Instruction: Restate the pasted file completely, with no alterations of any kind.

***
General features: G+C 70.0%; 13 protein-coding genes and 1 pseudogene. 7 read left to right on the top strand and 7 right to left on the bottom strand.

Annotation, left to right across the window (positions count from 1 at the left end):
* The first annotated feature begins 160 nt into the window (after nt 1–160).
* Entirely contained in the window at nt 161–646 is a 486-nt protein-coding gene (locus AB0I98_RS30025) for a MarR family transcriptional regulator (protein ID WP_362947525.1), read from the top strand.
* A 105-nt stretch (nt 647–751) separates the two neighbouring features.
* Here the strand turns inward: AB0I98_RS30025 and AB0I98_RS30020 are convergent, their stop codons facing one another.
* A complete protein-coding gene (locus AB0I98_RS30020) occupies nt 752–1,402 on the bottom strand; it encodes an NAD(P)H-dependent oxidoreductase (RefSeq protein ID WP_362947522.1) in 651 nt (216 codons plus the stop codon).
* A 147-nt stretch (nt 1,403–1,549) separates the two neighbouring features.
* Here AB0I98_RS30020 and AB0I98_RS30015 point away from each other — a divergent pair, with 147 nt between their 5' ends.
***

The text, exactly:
General features: G+C 70.0%; 13 protein-coding genes and 1 pseudogene. 7 read left to right on the top strand and 7 right to left on the bottom strand.

Annotation, left to right across the window (positions count from 1 at the left end):
* The first annotated feature begins 160 nt into the window (after nt 1–160).
* Entirely contained in the window at nt 161–646 is a 486-nt protein-coding gene (locus AB0I98_RS30025) for a MarR family transcriptional regulator (protein ID WP_362947525.1), read from the top strand.
* A 105-nt stretch (nt 647–751) separates the two neighbouring features.
* Here the strand turns inward: AB0I98_RS30025 and AB0I98_RS30020 are convergent, their stop codons facing one another.
* A complete protein-coding gene (locus AB0I98_RS30020) occupies nt 752–1,402 on the bottom strand; it encodes an NAD(P)H-dependent oxidoreductase (RefSeq protein ID WP_362947522.1) in 651 nt (216 codons plus the stop codon).
* A 147-nt stretch (nt 1,403–1,549) separates the two neighbouring features.
* Here AB0I98_RS30020 and AB0I98_RS30015 point away from each other — a divergent pair, with 147 nt between their 5' ends.